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Strata London: Day 1 highlights

We’re at Strata in London this week. Day 1 was a Data-Driven Business Day, packed with presentations on practical applications of analytics across domains including Government, health, internet and venture capital.

Top five stand out presentations of the day (in our opinion) were:

  1. Large-Scale Emotion Analytics by Daniel McDuff (@danmcduff) from Affectiva. Daniel walked through how Affectiva are using large volumes of facial video studies (3 million faces across 75 countries, generating 11 billion data points) to generate quantitive measures of facial recognition that can be used to generate valuable insights into consumers’ emotional engagement with digital content, brands, advertising etc as well as applications within healthcare. Some interesting stats:
  • Females are 30% more expressive than men.
  • Individuals in the US express outward emotions twice as much as those in China.
  • Affectiva have developed facial recognition algorithms that can measure heart rate more accurately than sensors.
  1. The Future of Machine Intelligence and Why It Matters by Shivon Zilis (@shivon) from Bloomberg Beta. Shivon described her approach to mapping the machine intelligence landscape and how she is using machine intelligence tools to improve her working life including algorithmic schedulers, VC growth scores, machine transcription and talent acquisition. Take a look at her post on Medium,plenty of inspiration for trying some new machine intelligence tools.
  1. Measuring and Understanding the Value of Social by Cory Levison (@kohwi) from SoundCloud Ltd. Cory presented SoundCloud’s approach to social media measurement across their social graph (currently with 2 billion edges). They have identified that users who are more active on social will engage more with their service, spending more hours using SoundCloud. The measurement approach focusses on three goals: user centric (i.e. down to a user level), intuitive and actionable, scalable. Specifically, SoundCloud analyse degree metrics including: in, out and mutual degrees, second degree networks and density.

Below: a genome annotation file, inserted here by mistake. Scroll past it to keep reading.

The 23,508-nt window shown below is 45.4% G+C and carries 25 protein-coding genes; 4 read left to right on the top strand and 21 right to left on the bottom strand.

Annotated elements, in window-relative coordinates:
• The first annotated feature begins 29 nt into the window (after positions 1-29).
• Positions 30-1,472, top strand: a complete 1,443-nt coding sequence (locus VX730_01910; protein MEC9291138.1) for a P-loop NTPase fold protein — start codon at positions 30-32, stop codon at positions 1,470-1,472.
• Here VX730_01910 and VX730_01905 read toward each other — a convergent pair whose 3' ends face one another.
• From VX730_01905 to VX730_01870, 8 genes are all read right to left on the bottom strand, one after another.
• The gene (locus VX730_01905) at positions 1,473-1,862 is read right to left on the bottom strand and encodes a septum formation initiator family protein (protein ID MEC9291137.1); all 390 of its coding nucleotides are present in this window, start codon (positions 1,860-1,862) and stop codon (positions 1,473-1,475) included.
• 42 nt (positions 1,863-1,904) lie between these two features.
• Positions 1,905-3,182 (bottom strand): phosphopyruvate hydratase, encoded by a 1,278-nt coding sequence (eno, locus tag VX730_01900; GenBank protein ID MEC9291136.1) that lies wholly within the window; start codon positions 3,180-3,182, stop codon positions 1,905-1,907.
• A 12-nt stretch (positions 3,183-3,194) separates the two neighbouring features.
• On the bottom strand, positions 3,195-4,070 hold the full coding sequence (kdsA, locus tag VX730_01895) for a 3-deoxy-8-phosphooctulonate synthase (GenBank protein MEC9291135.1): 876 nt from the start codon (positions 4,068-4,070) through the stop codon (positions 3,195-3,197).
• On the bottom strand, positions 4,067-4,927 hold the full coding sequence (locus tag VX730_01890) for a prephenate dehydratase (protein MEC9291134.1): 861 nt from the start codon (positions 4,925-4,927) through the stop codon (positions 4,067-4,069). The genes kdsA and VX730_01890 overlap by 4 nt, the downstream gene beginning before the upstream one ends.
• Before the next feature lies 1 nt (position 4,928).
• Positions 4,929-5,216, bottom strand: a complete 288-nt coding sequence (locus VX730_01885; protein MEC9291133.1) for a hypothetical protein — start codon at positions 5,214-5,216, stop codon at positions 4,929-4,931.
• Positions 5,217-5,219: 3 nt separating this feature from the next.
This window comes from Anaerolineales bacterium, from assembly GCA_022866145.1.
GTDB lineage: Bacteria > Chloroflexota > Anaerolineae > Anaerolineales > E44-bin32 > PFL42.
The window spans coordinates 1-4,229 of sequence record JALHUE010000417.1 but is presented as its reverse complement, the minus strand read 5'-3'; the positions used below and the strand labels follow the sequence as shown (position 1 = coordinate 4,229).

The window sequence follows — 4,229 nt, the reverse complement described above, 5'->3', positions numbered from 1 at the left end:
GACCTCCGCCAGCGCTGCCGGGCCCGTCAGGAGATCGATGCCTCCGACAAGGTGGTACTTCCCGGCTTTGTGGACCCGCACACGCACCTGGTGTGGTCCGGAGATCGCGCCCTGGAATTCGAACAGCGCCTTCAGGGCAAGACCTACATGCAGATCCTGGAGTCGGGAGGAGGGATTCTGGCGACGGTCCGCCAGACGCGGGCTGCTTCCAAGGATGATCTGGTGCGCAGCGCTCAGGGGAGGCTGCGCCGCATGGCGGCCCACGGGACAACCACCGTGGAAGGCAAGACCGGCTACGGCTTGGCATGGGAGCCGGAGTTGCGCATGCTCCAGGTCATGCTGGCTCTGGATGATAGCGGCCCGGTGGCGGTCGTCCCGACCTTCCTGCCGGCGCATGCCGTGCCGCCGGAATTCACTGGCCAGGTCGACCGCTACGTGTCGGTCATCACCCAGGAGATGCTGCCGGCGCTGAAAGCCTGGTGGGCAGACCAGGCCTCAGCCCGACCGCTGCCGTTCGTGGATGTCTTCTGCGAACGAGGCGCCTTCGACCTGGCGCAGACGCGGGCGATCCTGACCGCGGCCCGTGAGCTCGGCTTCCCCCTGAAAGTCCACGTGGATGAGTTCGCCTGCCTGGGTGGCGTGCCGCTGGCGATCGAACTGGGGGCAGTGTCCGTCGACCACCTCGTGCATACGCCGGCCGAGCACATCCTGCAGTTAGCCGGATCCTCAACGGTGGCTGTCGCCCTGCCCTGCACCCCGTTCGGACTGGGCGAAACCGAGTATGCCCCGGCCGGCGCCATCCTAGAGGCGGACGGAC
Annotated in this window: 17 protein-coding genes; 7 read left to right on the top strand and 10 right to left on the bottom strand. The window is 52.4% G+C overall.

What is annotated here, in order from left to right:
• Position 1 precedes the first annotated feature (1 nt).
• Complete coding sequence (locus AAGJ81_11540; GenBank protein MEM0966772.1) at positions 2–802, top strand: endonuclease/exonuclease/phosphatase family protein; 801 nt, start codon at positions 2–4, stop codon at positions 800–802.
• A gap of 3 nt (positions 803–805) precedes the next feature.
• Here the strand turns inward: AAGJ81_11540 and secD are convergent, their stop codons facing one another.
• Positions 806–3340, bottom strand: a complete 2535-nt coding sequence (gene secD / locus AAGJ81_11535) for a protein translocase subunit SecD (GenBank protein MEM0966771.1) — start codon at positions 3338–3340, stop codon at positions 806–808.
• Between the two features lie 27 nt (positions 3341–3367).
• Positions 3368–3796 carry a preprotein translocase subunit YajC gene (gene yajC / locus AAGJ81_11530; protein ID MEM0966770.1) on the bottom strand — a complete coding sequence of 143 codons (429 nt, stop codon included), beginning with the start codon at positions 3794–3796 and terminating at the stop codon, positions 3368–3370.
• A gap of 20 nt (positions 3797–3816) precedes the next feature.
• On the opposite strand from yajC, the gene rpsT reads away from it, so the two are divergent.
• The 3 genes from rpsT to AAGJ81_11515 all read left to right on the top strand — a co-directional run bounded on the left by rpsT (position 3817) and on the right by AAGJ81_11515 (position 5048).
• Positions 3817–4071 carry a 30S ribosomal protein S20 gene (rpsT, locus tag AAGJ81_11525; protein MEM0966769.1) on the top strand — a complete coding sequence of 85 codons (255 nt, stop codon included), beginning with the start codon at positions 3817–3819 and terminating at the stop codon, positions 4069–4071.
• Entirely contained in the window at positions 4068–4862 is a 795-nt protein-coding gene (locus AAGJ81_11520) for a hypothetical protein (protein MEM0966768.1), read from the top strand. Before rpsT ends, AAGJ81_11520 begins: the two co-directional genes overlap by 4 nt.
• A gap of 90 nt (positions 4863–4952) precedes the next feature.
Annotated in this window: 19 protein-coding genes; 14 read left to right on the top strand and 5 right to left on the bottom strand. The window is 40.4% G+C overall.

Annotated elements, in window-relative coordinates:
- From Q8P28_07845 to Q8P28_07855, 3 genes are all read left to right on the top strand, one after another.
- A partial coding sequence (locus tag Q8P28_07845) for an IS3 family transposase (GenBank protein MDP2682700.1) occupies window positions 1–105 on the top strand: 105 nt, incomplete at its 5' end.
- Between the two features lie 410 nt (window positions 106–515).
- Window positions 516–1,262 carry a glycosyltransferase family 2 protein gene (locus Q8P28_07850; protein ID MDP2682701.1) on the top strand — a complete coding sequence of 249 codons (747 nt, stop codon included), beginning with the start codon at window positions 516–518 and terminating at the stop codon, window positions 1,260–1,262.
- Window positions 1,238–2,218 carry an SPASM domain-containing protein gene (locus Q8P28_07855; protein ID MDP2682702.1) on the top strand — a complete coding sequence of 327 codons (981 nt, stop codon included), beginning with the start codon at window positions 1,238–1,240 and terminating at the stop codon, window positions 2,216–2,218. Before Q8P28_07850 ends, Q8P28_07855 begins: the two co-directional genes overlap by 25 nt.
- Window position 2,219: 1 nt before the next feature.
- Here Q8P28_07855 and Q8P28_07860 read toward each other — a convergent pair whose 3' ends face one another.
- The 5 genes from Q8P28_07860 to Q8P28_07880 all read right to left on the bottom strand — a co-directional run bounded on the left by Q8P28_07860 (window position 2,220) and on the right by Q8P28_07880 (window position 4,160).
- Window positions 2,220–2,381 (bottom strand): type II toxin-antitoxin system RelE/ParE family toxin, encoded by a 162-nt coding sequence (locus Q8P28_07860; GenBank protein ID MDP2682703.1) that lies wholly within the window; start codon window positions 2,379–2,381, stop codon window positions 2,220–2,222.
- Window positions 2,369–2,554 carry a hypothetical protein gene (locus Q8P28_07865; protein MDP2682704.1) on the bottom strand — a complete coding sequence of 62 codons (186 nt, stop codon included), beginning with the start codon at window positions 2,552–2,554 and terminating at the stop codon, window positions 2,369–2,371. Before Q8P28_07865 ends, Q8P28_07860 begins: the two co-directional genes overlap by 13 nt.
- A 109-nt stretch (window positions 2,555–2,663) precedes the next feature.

1. Situational Awareness: This is not the data your’re looking for by Simon Wardley (@swardley) from the Leading Edge Forum. Great presentation describing how may businesses and individuals operate with little situational awareness opting for the “tyranny of action”. Using inspiration from maps, Simon described the need to develop a strategic map modelling a situational position with movement dynamics.
  1. Getting the Public Sector to Act Data-Driven by Siim Sikkut (@sikkut) from the Estonian Government. Siim presented great anecdotes on the progress made in Estonia including:
  • The government has been paper fee since 2000. The only documents requiring written signatures are marriage certificates and property purchases (though they are looking to make these digital).
  • Each minister has responsibility for the digital component of their portfolio; digital isn’t a siloed department.
  • Estonians can vote in elections (from anywhere in the world). Currently a third of the population use this channel.
  • The country has a focus on skills development where children are taught coding from age 4.
  • Citizens can control their own digital footprint.

Also, “50 shades of dirty data”, a reference to data quality from smartphones during DataLions “Data Science as Art” presentation, generated the biggest laugh of the day.

Great start to the conference and we’re looking forward to day 2.

Article by Brian Hills, Head of Product Management, The Data Lab (@BrianHills)

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